Jones appeared on MSNBC's News Live to recount his gossip-filled interview with actor and friend Charlie Sheen. So desperate for the latest news on the unpredictable celebrity, Brewer blandly introduced, "Sheen was speaking with Alex Jones. He's the host of his own nationally syndicated radio show."

At no time did she hint that Jones promotes fringe theories blaming the U.S. government for 9/11 and distributes a documentary about "the chemtrail/geo-engineering" coverup. Jones also sells "Barry Soetoro" T-shirts (implying that the President is using an alias and is a secret Indonesian citizen).

February 24, 2011, 5:51 PM EST

According to Nightline anchors Terry Moran and Bill Weir, new Republican Senator Rand Paul is "radical," "controversial" and longs to take a chainsaw to the Department of Education. Using hyperbolic language, Weir profiled Paul for Wednesday's program.

 Co-anchor Moran previewed the segment by attempting to isolate the Kentucky politician: "Up next, even the most conservative Republicans balk at his proposals for slashing government." As a cartoon graphic of a crazed-looking Paul appeared onscreen wielding a chainsaw, Weir hyperventilated, "So, while the President argues for a budget scalpel, Rand Paul would use a chainsaw, shutting down the Departments of Energy and education."

The journalist continued, "He would kill the Consumer Product Safety Commission, shrink the Pentagon and cut off all foreign aid." Dismissing Paul's call for spending restraint, the ABC anchor challenged, "Does the richest nation in the history of nations have a responsibility to take care of its weakest?"

[See video below. MP3 audio here.]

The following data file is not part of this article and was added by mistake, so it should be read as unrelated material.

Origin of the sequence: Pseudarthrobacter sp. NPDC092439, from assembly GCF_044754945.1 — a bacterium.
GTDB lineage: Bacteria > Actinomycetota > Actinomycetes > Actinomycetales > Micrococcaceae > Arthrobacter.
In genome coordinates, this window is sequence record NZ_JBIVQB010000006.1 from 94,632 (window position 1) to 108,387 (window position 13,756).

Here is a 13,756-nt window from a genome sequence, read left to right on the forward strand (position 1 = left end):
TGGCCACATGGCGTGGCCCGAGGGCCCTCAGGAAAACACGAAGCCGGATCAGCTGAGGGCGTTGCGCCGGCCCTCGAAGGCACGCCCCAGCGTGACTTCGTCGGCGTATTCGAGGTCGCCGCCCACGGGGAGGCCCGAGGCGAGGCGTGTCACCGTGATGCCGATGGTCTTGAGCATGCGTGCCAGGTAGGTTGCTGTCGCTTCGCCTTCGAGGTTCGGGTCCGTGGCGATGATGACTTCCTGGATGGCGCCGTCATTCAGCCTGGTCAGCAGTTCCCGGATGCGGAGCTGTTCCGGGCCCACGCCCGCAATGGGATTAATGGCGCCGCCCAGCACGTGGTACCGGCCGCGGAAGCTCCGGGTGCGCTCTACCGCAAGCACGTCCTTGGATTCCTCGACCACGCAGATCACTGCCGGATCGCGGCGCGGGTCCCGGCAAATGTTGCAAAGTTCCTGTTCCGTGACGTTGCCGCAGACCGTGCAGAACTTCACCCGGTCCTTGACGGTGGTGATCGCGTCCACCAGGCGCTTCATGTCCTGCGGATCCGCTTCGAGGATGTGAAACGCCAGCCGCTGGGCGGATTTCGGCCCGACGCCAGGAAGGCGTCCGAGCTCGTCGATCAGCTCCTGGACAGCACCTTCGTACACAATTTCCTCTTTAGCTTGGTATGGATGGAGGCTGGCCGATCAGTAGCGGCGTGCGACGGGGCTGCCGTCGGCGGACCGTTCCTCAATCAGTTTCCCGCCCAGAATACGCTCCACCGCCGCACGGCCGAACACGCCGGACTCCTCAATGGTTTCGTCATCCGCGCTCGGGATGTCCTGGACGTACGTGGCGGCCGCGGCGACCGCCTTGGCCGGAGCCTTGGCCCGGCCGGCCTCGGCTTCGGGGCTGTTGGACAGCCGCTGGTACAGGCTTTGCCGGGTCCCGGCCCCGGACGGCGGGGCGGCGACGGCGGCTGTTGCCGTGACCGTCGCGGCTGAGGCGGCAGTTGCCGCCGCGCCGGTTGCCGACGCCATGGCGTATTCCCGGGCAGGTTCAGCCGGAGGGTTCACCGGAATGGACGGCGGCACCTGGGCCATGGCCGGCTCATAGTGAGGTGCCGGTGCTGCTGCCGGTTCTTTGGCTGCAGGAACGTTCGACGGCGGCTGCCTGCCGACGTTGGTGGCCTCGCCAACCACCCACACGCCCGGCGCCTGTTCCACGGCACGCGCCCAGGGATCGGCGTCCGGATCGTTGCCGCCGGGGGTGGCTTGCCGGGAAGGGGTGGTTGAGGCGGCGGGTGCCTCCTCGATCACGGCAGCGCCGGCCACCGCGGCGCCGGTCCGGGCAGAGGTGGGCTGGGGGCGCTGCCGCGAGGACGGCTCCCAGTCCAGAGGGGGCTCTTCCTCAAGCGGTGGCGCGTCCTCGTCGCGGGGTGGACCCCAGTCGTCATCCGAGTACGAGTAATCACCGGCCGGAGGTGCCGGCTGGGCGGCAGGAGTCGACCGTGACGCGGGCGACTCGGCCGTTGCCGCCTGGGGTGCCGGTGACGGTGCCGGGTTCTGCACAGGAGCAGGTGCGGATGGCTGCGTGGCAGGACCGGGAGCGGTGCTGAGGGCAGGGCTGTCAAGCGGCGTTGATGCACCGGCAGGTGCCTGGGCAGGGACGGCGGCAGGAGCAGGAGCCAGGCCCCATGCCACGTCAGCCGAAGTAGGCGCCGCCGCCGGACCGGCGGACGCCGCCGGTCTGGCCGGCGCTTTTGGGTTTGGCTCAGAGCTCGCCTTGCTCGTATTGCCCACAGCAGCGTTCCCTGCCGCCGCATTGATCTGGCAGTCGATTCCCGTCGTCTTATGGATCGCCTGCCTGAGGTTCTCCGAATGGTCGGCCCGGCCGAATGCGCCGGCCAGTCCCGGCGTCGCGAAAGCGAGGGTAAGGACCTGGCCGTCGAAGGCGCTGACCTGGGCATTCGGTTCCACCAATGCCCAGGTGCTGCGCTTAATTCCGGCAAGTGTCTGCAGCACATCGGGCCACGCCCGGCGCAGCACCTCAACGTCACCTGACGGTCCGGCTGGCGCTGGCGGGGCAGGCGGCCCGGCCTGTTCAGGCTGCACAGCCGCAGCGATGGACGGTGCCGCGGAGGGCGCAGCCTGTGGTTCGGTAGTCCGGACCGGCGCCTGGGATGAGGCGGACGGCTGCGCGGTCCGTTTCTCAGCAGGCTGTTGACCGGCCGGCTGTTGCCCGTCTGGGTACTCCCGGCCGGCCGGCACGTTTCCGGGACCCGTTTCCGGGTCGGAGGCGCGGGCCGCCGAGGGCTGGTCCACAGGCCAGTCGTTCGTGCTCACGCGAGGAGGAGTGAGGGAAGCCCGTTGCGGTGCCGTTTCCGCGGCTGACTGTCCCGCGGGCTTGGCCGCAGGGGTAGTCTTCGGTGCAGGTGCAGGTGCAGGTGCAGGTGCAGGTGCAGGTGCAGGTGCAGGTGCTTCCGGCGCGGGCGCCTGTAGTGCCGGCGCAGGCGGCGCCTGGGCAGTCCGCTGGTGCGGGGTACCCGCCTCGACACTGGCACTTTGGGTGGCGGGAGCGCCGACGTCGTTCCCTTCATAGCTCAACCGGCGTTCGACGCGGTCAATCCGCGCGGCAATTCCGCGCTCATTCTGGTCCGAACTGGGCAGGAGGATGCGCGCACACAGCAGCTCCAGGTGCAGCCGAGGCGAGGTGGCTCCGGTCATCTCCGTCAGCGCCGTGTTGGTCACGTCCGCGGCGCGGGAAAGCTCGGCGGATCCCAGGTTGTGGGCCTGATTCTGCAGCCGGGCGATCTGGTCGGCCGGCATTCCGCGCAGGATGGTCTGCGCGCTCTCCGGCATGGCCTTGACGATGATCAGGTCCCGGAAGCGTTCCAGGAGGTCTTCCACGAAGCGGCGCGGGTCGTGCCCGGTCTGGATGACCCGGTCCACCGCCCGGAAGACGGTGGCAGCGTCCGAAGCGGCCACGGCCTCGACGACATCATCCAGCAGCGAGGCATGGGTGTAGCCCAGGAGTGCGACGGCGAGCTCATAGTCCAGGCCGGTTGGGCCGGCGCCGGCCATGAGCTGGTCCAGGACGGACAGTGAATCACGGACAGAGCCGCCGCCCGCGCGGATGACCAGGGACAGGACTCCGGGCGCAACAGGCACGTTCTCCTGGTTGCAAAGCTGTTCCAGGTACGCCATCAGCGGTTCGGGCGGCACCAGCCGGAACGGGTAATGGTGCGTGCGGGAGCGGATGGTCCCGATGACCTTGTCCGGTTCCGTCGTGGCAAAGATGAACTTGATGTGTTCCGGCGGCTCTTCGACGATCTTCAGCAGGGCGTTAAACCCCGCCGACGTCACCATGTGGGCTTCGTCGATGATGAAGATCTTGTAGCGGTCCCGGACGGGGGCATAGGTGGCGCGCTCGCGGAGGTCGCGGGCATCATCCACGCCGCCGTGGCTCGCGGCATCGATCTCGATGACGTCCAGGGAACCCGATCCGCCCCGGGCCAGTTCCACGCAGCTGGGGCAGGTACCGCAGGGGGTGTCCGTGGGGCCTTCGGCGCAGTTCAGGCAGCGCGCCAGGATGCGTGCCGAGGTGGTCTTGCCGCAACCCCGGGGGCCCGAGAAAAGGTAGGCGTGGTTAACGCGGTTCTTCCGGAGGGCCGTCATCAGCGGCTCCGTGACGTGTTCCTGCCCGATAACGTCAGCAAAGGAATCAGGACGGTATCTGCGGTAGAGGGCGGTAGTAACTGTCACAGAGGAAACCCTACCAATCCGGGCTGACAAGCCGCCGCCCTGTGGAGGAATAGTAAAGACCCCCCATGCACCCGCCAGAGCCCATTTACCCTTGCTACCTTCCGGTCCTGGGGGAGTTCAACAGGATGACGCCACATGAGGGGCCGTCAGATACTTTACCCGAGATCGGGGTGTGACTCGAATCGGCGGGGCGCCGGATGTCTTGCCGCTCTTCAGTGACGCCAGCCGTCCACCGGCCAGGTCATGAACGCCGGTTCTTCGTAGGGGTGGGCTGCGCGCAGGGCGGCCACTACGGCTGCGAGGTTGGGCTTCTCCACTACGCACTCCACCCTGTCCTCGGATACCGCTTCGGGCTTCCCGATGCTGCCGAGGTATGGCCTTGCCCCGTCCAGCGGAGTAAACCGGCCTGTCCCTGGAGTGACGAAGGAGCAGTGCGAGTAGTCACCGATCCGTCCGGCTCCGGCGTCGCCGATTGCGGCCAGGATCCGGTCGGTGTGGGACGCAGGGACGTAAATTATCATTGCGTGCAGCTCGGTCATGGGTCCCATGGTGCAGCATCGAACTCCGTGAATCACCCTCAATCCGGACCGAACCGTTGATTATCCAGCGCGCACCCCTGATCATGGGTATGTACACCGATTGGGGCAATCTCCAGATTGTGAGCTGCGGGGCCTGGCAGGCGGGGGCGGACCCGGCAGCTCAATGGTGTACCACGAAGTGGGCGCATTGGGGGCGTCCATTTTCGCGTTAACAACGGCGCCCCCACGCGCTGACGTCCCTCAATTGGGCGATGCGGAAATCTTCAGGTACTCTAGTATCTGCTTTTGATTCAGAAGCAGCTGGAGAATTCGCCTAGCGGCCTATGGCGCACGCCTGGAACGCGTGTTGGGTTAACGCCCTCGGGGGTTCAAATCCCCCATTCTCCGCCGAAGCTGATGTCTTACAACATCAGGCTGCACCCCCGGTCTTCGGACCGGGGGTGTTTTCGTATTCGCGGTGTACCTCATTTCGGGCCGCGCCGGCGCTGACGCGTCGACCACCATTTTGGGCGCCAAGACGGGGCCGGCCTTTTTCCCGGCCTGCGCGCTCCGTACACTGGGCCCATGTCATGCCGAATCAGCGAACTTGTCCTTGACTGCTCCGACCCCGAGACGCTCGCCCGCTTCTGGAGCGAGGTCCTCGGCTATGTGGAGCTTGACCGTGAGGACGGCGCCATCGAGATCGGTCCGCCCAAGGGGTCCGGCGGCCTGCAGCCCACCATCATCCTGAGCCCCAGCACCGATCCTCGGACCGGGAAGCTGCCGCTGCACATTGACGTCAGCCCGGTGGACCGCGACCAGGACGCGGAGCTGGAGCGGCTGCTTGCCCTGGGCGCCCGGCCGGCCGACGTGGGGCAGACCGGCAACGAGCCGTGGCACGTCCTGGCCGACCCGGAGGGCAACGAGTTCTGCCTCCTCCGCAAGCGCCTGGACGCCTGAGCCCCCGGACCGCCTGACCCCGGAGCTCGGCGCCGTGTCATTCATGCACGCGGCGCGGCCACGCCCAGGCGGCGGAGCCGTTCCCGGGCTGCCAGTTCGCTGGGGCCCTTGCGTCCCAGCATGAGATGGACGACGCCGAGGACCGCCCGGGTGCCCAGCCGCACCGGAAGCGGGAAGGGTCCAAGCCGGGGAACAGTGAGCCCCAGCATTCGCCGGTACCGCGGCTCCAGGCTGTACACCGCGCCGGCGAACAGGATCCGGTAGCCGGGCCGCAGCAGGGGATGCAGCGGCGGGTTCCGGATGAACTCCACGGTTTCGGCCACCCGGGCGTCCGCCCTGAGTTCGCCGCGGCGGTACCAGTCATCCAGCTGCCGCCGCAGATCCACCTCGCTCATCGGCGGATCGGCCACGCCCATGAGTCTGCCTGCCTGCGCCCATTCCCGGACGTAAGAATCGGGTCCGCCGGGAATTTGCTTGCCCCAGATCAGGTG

February 24, 2011, 12:45 PM EST

Wednesday's nightly newscasts and Thursday's morning shows completely ignored video of a Massachusetts congressman exhorting union protesters in Wisconsin to "get a little bloody" in the fight against Wisconsin Governor Scott Walker.

ABC's Good Morning America, NBC's Today and CBS's Early Show all skipped the extreme rhetoric by Democratic Representative Michael Capuano. Fox News on Wednesday and Thursday did cover the remarks.

[See video below of Capuano on Thursday's Fox and Friends. MP3 audio here.]

February 24, 2011, 10:21 AM EST

Good Morning America news anchor Juju Chang on Thursday made a goof that could surprise her morning show audience. Discussing instability in the Middle East, the reporter claimed that oil prices have been pushed above "$100 per gallon."

Obviously, Chang meant that oil prices are now over $100 per barrel. The current national average for a gallon of regular gasoline is $3.22. (See below for video of the hilarious gaffe. MP3 audio here.)

February 23, 2011, 12:37 PM EST

George Stephanopoulos on Wednesday highlighted Paul Begala, his old friend from the Clinton White House, while critiquing Senator Rand Paul and the state of Kentucky.  Without mentioning his personal connection, the Good Morning America host chided, "You know, in the Daily Beast yesterday, Paul Begala, pointed out that Kentucky gets more from the federal government than they give out."

GMA on Wednesday offered no criticism of the union protesters, simply another attack on the actions of Wisconsin Governor Scott Walker. Citing a USA Today poll showing Americans supporting collective bargaining, Stephanopoulos lobbied, "And we've see these protests all across the Midwest. Do you think you may have sparked a backlash here?"